One month into the 2009 season, the task of assessing the Reds for their staying power in the National League playoff race remains a work of wild guessing. They have no stars and few track records. They finished 13-12, hitting the ball harder with their gloves than with their bats.
The first month leaves us neither hot nor cold. The Reds are like every club in the National League that isn’t going as well as St. Louis and Los Angeles or as poorly as Washington.
But we can be reliably certain of one aspect concerning the Reds, it having been demonstrated a good number of times already this year. Their plan is fundamentally sound. It remains a plan until it’s fully executed, but the idea of building a ball club around pitching shows its value again and again.
Notice that the Reds are seldom out of a game. Notice that they hadn’t lost more than two in a row. Notice also that they were the most punchless club in the National League: 12th in homers with 19, 15th in batting average at .241 and 15th in OPS at .696.
The Reds don’t walk, don’t steal bases, don’t hit the ball out of the park and don’t bring in runners from second base with less than two out. They don’t do anything offensively.
But whenever they start reeling just a little bit, someone takes the ball to the slab and almost wins a game by himself. On April 26, with the Reds on a two-game losing streak, Micah Owings gave up one earned run in seven innings, helping the Reds to an 8-2 win over the Atlanta Braves. Three days later, the Reds on another two-game losing streak, Edinson Volquez shut out the Houston Astros in eight innings for a 3-0 win.
We haven’t even talked about Johnny Cueto, who deserved wins in his last four starts and utterly dominated three of them. Or Bronson Arroyo, who is 4-1, or Aaron Harang, who should have four wins and has just two.
While it regularly happens that ball clubs change out the majority of their personnel during periods of three years, the transformation at Great American Ball Park is truly remarkable. The Reds said they wanted to change their ways and develop pitchers, if only so we’d all quit saying they haven’t produced a reliable major league starter since Tom Browning 25 years ago.
But they’re actually doing enough of it to weather a batting slump that afflicts almost every regular hitter.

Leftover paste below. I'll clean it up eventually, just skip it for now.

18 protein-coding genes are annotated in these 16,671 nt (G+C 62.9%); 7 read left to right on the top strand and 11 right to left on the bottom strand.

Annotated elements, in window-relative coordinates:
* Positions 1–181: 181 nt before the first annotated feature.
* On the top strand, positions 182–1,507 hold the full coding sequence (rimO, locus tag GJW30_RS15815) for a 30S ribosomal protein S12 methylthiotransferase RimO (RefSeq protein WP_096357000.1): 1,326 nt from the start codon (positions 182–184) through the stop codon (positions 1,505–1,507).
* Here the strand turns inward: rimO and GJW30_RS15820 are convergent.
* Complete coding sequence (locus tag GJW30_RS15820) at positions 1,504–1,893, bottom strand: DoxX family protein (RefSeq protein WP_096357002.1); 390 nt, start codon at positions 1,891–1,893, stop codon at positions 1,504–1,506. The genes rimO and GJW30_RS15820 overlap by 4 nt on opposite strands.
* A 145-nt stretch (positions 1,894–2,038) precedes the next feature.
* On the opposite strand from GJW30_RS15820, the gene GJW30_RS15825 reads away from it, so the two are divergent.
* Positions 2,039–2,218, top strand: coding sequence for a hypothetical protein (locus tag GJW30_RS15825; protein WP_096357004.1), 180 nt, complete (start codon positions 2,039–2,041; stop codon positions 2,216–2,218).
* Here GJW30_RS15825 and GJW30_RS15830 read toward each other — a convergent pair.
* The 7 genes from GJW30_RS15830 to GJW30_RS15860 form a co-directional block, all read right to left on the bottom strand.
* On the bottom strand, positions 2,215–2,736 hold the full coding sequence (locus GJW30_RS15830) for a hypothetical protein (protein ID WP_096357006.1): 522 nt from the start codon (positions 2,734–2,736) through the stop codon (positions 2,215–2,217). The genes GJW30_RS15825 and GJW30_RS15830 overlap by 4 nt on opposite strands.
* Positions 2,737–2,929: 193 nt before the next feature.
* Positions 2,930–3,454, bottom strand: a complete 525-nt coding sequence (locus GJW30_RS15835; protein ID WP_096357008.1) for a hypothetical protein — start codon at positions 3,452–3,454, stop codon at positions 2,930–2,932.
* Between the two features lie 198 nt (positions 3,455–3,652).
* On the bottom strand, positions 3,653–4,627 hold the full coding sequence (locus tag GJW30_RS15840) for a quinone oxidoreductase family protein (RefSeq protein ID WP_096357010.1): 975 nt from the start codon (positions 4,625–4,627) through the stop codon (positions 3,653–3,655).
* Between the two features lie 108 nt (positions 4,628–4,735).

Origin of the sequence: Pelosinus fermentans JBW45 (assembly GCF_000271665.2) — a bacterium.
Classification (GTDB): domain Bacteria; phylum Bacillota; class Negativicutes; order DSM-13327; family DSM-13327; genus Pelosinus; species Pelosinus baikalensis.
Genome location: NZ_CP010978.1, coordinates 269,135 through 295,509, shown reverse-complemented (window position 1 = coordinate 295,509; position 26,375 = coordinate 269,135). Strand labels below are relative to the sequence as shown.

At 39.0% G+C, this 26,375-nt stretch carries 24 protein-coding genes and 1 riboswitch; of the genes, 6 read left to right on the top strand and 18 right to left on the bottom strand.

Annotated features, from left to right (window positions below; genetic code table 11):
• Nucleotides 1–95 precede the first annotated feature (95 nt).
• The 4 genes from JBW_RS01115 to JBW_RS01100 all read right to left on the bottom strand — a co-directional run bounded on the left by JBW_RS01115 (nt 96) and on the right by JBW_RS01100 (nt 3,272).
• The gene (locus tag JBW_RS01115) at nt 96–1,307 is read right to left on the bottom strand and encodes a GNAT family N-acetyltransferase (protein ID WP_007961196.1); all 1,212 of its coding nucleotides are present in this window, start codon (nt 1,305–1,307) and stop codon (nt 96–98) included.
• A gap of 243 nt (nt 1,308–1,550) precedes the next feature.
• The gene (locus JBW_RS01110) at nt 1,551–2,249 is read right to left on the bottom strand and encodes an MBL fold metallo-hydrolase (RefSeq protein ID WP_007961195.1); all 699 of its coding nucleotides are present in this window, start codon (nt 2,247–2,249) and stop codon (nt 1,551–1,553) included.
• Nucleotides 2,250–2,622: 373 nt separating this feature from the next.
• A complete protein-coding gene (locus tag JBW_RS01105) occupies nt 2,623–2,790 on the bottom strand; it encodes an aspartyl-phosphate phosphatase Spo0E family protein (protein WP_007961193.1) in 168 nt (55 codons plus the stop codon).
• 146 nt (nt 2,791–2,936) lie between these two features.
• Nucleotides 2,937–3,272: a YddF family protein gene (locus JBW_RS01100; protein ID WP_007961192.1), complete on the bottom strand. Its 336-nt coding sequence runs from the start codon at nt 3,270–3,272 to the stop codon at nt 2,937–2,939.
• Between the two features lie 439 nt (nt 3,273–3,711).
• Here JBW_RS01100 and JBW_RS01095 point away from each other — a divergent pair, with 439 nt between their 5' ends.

In 2005, the Reds led the National League with 820 runs, 222 homers and a .785 OPS. They also finished last in the league by giving up 889 runs and 219 homers with two complete games and 31 saves. And they were terrible, 73-89 and 27 games out of first place.
Worse, they fell into so many deep holes that they weren’t worth watching. A ball club becomes irrelevant by going down 7-2 in the fifth inning three days a week with the worst bullpen in the league. Through their last three general managers, the Reds reached an important conclusion: If you’re not going to win, at least don’t step into a 7-2 hole every other day.
That 2005 club won six games all year when it scored three runs or fewer. This year’s club already has won four times when it’s scored three runs or fewer.
Harang and Edwin Encarnacion are the only two players still around from 2005. Harang has matured into one of the league’s best starting pitchers. Unfortunately, Encarnacion hasn’t matured into one of the league’s best third basemen or power hitters.
It kind of figures. While the Reds have assembled an electric rotation, we might now complain that they haven’t developed a proven big league hitter since Adam Dunn came up in 2001.
Obviously, that’s not by design and, being fair, time should prove it wrong. Joey Votto is an All-Star right now, driving in 22 runs on a club that can’t put people on base. With runners in scoring position, he ended the month 12 for 25 with 19 RBI.
Call it a small sample, which it is, but where would the Reds be without Votto? He’s hitting left handers well (.956 OPS) and right handers even better (1.051 OPS), and he’s still pretty good when the Reds lose (.868 OPS), though he’s unbelievable when they win (1.118 OPS).
The great left-handed hitters become that by figuring out left-handed pitchers. So far, so good where Votto is concerned. Now if Jay Bruce can get there, this ball club is substantially better.
Not to nag, because Bruce just now turned 22 and it should be noted that he’s in for a maturation process. But if you’re looking for one guy offensively who makes the difference between winning and losing, Bruce is your best guess right now.
Against right handers, he’s a monster already, hitting a homer for every nine at-bats (six bombs in 54 ups) with a 1.033 OPS. Against lefties, he’s not even Mario Mendoza, batting .160 with a .450 OPS. In Reds wins, Bruce bats .300 with a 1.066 OPS. In losses, he hits .205 with a .621 OPS.
Again, the numbers are small, but we’ll look for Bruce to do better. Should Reds manager Dusty Baker be stacking Votto and Bruce in the batting order? Certainly not against left handers.
We’ll look for a lot of hitters to do better. Brandon Phillips is better than .207. Alex Gonzalez is better than .186. You don’t have to like Encarnacion, but you have to agree that he’s better than .127.
The good news — and we haven’t been able to say this in a long time — is the Reds are hanging in there during tough times offensively, and they’re only going to improve. It’s way too early to talk about this club being in any kind of “hunt,” but one suspects they have a hunting trip planned.
The Reds have nasty holes and imperfections, but they also have pitching already online and about four bats waiting to wake up.
We can’t say the Reds are playoff contenders, but we can’t say they aren’t. Their record so far, despite terrible hitting, is an indication they might just be in the hunt.
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